Meaning, Virtue

Self-Deception: A Trip to the Underworld (2/3)

“In filth it shall be found.”
(“In sterquiliniis invenitur”)

Carl Jung, 1967, C. G. Jung The Collected Works


The truth hits us like a hurricane and our house built with lies falls down around us.

When we are left with rubble, what do we do? One thing is for sure, we don’t want to build another shoddy structure. That means we need to find some new building materials. We know now how devastating the truth is against the lies we tell ourselves. We need to build our next house with solid bricks. Where can we find the truth? Well, a good place to start is where we least want to look.

We scour through the wreckage surrounding us, to see what is salvageable. We must discard what is cracked and broken. There is little left after discarding the parts that are irrevocably damaged. But we must leave the debris behind, we cannot use it again now knowing the consequences. Underneath all the rubble, we find a hatch door we almost forgot existed.

Shoved deep into the corners underground, there are a lot of dusty boxes we have avoided unpacking.

With guilt, we remember that we chose to deny all these truths at one time. The guilt stems from knowing that we denied the truth for expediency, comfort, ease; out of weakness. We packed the truth away and hid it deep below the surface. It became a habit when the truth wasn’t what we wanted. We don’t want to venture down there and face the damage we have caused. The alternative however, is more devastation every time the truth comes knocking; and it will keep coming. So, we muster every ounce of courage we have left, open the hatch door, and delve underground.

Gustave Doré, 1857, The Gate of Hell, Dante’s The Divine Comedy-Inferno, Canto III
Gustave Doré, 1855-1861, The Gate of Hell, Dante’s The Divine Comedy-Inferno, Canto III. “Abandon all hope, ye who enter here.”

Traditionally people refereed to this self-exploration as a journey through the underworld, and for very good reason.

The depths of the underworld are dark and frightening. It is the deepest darkest place to be found, filled with all our own tailor-made horrors. Everything we fear, all our pain, our shame, our suffering, and the darkest parts of our character live there. It is our very own hell. But the same stories have told us that heroes must often first venture to the underworld, willingly, in order to reach heaven.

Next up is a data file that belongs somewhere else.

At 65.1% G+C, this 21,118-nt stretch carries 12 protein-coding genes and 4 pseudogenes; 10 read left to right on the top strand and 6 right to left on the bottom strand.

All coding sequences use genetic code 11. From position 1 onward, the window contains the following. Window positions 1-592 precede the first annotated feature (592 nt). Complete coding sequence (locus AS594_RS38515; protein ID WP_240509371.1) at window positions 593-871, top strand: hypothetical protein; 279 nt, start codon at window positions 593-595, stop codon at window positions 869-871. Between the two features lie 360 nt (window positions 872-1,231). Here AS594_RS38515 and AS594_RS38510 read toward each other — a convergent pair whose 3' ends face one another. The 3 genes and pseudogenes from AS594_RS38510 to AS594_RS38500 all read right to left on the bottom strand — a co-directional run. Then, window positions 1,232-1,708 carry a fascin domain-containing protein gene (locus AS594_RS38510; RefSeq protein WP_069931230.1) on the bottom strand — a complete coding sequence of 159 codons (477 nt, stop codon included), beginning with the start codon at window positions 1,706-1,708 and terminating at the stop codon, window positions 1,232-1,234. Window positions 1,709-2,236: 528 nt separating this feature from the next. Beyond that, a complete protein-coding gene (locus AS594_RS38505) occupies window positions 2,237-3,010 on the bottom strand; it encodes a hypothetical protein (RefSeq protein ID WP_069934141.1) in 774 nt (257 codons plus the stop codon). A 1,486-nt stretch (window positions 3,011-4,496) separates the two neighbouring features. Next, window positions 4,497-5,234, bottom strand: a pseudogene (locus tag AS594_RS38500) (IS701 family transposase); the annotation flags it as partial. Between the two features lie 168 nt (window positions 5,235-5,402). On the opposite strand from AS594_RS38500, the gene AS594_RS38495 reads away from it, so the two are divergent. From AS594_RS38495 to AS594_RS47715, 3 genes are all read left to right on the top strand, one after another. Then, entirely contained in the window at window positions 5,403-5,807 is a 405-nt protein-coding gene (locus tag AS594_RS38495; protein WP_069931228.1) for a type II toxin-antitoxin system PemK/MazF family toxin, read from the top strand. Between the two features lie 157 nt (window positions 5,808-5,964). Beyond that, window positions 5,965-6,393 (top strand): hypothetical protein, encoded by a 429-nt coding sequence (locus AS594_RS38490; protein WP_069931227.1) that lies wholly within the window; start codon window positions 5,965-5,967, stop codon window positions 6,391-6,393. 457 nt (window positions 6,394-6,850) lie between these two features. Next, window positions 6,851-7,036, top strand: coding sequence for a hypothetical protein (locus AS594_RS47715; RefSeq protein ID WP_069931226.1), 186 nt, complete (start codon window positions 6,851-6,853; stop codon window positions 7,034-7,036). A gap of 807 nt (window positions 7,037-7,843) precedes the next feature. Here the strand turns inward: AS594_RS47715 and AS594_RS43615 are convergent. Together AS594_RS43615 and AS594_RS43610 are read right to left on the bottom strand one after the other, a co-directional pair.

“If you look for truth, you may find comfort in the end; if you look for comfort you will not get either comfort or truth only soft soap and wishful thinking to begin, and in the end, despair.”

C. S. Lewis, 1952, Mere Christianity, Book 1.

We stumble and fumble and try to navigate our way through the darkness.

Suddenly we come to a dead end. A pile of dusty, battered boxes stack up in front of us, bowing at the ceiling and expanding further than the eye can see. With shaking hands and bated breath, we approach the box closest to us. It is rumbling and shaking, as if alive. With our breath held, we reach out and take it in our hands. That takes bravery, and such bravery is not to be understated. To voluntarily face something which we know has the potential to cause us great pain is a real human triumph.

Opening and unpacking that box, facing a truth we have been denying, will cause us discomfort, shame and very real suffering. But at the same time, a ray of light shines through the space from where we took the box, illuminating a small bit of our surroundings. Peering through the gap we can see a dazzling white light, as powerful as the sun, blocked out by the great tower of boxes.

One by one, we take down the boxes, unpacking and reorganising them as we do. The more boxes we open and contents we confront, the more light floods into the underworld. With enough light, we can see that what we have been unpacking and organising is exactly what we need to build our new house. The underworld is lit up and although still frightening, we can now see where we’re going.

By choosing to bear these truths with responsibility, we can bring them above ground and begin to rebuild.

Each brick is solid and strong. One by one, we carry them out from the underworld, bearing the full weight of them on our shoulders. It is more difficult than the first time, but what we’re building is a different structure; we’re building something to last.

“One does not become enlightened by imagining figures of light, but by making the darkness conscious.”

C.G. Jung, 1945, The Philosophical Tree

Gustave Dore, 1855-1861, Dante’s The Divine Comedy-Inferno, Canto XXXIV
Gustave Dore, 1855-1861, Dante’s The Divine Comedy-Inferno, Canto XXXIV


This is part two of a three part series, part one can be found here, part three here.

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